As

krimson has mentioned, calling a result Euler's theorem
somewhat under-specifies it. However, here is a theorem
that usually goes by that name.
It's worth noting that although this result is simple it
is used in an important way in the

RSA cryptosystem.
We need a definition.

**Definition**
If *a,b,n* are integers with *n>0*
we say that *a* is *congruent* to *b*
*modulo* *n* if *n* divides *a-b*.

So for example
4 is congruent to 1 modulo 3.
We write phi for the Euler Phi function.

**Euler's Theorem**
If *a* and *n* are coprime positive integers
then

*a*^{phi(n)} is congruent to 1 modulo *n*.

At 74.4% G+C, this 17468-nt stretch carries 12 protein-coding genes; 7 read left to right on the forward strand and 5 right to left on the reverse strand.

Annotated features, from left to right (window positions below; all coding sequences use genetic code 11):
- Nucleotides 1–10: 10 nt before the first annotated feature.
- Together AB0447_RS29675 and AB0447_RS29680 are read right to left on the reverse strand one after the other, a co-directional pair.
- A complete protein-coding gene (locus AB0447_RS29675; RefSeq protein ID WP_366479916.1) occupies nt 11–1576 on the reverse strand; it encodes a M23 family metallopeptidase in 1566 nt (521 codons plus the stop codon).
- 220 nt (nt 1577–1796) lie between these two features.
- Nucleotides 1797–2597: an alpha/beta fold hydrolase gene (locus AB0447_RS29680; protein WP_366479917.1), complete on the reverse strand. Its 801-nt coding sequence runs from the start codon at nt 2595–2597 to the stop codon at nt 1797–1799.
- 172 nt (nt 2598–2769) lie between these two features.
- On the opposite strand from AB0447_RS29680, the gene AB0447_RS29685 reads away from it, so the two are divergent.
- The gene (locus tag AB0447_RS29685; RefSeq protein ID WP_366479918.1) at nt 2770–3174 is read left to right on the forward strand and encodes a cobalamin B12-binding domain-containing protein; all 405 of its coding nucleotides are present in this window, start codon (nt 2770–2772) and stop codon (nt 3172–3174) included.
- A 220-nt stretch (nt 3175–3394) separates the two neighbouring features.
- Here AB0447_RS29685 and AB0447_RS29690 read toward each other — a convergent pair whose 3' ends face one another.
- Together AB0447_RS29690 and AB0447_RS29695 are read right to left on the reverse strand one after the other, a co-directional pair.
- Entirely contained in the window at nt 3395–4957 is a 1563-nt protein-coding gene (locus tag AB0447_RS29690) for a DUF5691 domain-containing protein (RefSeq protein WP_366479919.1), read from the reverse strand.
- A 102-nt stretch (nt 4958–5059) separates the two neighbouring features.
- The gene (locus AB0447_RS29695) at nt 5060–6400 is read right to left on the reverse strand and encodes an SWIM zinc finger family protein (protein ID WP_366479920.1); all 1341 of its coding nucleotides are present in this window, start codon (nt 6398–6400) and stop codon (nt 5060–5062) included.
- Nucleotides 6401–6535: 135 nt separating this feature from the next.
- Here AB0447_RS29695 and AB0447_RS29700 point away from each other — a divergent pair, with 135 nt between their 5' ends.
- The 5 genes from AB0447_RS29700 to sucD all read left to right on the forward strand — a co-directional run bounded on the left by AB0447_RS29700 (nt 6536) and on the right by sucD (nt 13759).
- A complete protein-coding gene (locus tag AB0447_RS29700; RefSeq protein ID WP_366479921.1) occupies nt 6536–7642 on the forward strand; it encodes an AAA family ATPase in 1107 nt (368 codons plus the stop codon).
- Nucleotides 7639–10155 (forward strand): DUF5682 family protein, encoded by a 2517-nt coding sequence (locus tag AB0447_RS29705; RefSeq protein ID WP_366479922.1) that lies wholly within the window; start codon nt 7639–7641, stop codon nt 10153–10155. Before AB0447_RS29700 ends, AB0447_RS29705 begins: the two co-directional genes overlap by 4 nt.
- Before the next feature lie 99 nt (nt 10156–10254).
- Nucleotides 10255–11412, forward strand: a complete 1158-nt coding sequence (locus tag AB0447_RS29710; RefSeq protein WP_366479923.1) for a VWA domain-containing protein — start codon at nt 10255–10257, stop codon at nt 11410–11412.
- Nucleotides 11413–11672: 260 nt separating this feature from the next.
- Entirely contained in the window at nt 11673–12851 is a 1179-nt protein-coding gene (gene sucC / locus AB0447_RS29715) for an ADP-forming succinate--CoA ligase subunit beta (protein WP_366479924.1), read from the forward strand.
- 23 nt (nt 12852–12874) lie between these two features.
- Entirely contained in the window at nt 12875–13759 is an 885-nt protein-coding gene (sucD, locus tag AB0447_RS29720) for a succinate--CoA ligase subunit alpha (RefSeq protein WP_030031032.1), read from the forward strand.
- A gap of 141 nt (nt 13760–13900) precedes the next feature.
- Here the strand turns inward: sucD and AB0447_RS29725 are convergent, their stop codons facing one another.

Before we prove this result, note that Fermat's Little Theorem
is the special case of this result when *n* is prime.

**Proof:**
We'll use a little bit of technology to prove the theorem.
Consider **Z**_{n} the ring of integers modulo n.
Have a look at that writeup because we'll use some results and notation
from it. It is shown there that for an integer
*a* we have __a__ is a unit in **Z**_{n}
if and only if *(a,n)=1*. So we see from the
definition of the Euler Phi function
that the multiplicative group
of units in the ring **Z**_{n} has order phi(*n*).
By Lagrange's theorem if we raise an element in a finite group
to the power the group order we get the identity element.
Thus, if *a* is as in the statement
it satisfies

__a__^{phi(n)} = __1__

The result follows since for two integers

*x* and

*y*
we have

__x__=__y__ if and only if

*x* is congruent
to

*y* modulo

*n*.